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IRS scammed with losing lottery tickets

Insider BuzzInsider Buzz: IRS scammed with losing lottery tickets
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Here's one way to dodge the taxman — buy thousands of losing lottery tickets.

It's true. Gamblers have concocted a scheme to repurpose the dud ducats to offset their winnings. A winner can go online and get $5,000 worth of losing lottery tickets to cover their $5,000 in gambling winnings. The lottery tickets serve as a sort of security blanket if the auditor comes calling.

Ads captured on Craigslist and eBay from Florida to California hawk the tickets so the potential lotto buyer can defraud Uncle Sam.

A Detroit-based seller was getting rid of $10,000 worth of scratch-off tickets for $500. "So ya don't look like a xxxxx :) come tax time," the ad reads.

One Jersey Shore seller snapped a picture of $1,100 worth of Daily 4 and Mega Millions game tickets with the pitch: "Good for tax writeoff for your 2014 taxes to offset your winnings."

And after an inquiry, a vendor in Los Angeles said of his $192 in lottery tickets, in denominations from $2 to $20: Yes, "you can use them for taxes."

"There is a gray market out there for these lottery tickets," said Reece Morrel Jr., an Oklahoma-based CPA who files taxes for some high rollers and oversees the online Lady Luck Diary website, where gamblers can get schooled on tax laws.

But hoarding stacks of scratchers or Powerball game tickets to prove that you suffered losses could very well land you in trouble with the IRS.

Possibly the first prosecution for this type of fraud was of none other than an accountant. Actually, he was a former IRS revenue officer named Henry A. Daneault.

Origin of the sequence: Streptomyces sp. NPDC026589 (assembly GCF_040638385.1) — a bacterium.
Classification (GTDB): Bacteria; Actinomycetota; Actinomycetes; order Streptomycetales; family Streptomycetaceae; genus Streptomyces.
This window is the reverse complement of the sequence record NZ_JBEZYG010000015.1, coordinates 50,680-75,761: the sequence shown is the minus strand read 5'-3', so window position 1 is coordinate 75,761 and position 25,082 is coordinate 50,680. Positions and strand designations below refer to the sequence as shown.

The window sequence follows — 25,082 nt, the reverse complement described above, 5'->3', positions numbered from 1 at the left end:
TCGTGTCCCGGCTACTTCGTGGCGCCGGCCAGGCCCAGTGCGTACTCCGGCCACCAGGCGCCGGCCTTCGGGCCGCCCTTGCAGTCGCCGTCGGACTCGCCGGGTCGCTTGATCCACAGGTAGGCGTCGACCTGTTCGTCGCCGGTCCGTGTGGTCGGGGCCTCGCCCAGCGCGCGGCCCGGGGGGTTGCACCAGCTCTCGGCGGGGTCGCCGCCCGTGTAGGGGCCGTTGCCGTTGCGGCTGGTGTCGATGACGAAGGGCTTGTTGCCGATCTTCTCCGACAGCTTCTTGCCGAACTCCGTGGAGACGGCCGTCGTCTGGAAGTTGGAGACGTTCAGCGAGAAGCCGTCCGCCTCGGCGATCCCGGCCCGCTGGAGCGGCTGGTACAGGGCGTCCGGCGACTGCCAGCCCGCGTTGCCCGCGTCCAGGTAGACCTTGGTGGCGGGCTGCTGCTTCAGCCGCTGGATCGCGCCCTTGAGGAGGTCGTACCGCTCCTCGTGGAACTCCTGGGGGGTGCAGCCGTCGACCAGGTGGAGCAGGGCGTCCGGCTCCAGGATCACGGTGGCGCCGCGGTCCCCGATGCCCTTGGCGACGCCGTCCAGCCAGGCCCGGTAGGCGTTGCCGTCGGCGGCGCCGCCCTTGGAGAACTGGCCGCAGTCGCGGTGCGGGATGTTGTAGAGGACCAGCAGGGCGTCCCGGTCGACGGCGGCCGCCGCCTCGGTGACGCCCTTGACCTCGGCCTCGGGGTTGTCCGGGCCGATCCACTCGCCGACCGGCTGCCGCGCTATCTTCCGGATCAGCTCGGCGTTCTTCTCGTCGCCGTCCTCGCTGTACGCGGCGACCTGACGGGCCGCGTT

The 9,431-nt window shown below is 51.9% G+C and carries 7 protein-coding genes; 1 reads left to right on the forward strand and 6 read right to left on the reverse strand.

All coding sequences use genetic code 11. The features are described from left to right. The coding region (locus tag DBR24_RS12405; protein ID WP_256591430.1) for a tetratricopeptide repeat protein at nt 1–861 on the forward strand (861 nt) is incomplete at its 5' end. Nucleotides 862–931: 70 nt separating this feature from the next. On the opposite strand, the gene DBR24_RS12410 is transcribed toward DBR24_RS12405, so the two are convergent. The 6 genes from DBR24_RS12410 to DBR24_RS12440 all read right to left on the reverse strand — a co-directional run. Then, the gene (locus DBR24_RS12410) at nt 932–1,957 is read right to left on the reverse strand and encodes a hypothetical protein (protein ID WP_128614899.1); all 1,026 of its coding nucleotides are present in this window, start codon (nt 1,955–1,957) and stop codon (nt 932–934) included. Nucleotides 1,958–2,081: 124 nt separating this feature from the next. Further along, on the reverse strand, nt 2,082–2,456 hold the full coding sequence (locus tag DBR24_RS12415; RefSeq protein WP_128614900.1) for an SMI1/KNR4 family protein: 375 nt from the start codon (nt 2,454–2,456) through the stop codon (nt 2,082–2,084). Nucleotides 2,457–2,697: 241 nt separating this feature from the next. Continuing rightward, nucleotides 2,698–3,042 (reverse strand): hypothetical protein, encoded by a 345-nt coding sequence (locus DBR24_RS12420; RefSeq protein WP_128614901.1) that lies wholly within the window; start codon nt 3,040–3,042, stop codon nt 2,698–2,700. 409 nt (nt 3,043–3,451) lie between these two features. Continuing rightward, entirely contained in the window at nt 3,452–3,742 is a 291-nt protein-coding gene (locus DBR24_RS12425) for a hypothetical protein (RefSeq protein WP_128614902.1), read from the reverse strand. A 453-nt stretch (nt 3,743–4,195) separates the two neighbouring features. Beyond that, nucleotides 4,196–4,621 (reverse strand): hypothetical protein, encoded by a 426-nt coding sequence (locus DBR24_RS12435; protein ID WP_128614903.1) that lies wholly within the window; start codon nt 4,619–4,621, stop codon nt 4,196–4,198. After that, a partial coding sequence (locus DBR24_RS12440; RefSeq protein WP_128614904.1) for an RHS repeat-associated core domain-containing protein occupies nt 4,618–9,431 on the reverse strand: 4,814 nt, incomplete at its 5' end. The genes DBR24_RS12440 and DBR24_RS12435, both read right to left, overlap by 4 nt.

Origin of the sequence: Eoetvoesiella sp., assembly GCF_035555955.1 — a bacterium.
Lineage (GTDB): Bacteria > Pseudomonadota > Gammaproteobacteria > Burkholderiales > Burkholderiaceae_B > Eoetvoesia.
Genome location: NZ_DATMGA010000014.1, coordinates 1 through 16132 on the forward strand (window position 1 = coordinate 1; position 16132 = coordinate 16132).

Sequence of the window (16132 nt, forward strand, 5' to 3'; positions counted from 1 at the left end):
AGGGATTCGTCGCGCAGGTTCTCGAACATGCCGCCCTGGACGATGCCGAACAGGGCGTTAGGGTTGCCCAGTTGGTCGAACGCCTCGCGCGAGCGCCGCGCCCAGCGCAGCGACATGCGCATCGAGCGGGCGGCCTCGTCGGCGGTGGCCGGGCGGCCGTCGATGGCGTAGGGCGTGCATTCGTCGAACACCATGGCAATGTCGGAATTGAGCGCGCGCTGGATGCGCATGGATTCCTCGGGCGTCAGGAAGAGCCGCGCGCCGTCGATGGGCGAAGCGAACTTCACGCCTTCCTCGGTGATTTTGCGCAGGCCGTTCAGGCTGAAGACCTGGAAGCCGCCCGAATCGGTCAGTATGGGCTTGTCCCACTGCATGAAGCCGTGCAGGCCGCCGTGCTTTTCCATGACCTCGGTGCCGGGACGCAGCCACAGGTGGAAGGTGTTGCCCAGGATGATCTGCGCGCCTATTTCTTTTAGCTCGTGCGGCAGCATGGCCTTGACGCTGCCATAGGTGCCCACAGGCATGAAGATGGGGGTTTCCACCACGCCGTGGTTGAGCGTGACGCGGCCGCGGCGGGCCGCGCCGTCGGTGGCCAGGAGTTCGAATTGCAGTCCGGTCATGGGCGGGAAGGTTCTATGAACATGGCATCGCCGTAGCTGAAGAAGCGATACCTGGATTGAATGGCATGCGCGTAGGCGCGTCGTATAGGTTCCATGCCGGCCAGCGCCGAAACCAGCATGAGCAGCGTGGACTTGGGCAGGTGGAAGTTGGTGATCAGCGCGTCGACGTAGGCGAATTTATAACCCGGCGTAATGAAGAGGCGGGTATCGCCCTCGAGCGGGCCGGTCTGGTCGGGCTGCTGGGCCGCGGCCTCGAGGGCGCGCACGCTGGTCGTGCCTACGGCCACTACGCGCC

In 1985, his client Phillip Cappella won a $2.7 million jackpot from the Massachusetts State Lottery Megabucks game.

When Daneault was retained to do Cappella's taxes, the pair got greedy.

The accountant decided to claim that his client had suffered $65,000 in losses for the year, and the IRS flagged the case.

Daneault had to think fast to substantiate the $65,000 write-off.

In a pinch, he paid $500 to a Massachusetts man named William Jenner to rent $200,000 worth of losing lottery and racetrack tickets for a month.

The accountant sent a few employees to load a pickup truck's bed with the tickets bound in stacks of 100 and gave his new partner a receipt and a promise to return the tickets.

Both Daneault and his lottery-winning client Cappella pleaded guilty to tax fraud charges and served time in prison.

Reached by phone, Cappella told The Daily Beast he's moved on. "It was a lot of crap and I just don't want to be re-experience it," he said.

Daneault's attorney, James Krasnoo, said the case was a first for him. "I never had one where it involved fake tickets, meaning losers being used to offset wins," he said.

The lotto rental ruse is still in play today.

Small-time businesses apparently rent losing lottery tickets to sneaky citizens, Morrel said. Some, he said, will lend them to a customer for three months. And in that time, if the taxpayer is audited, those lottery ticket investments are meant to justify a write-off.

"There's companies set up today to rent losing lottery tickets just for your audit," Morrel said.

He acknowledged that his gambling clients are often in the dark about the tax rules that govern their winnings. "A lot of gamblers are confused as to how much they can write off for federal purposes," he said.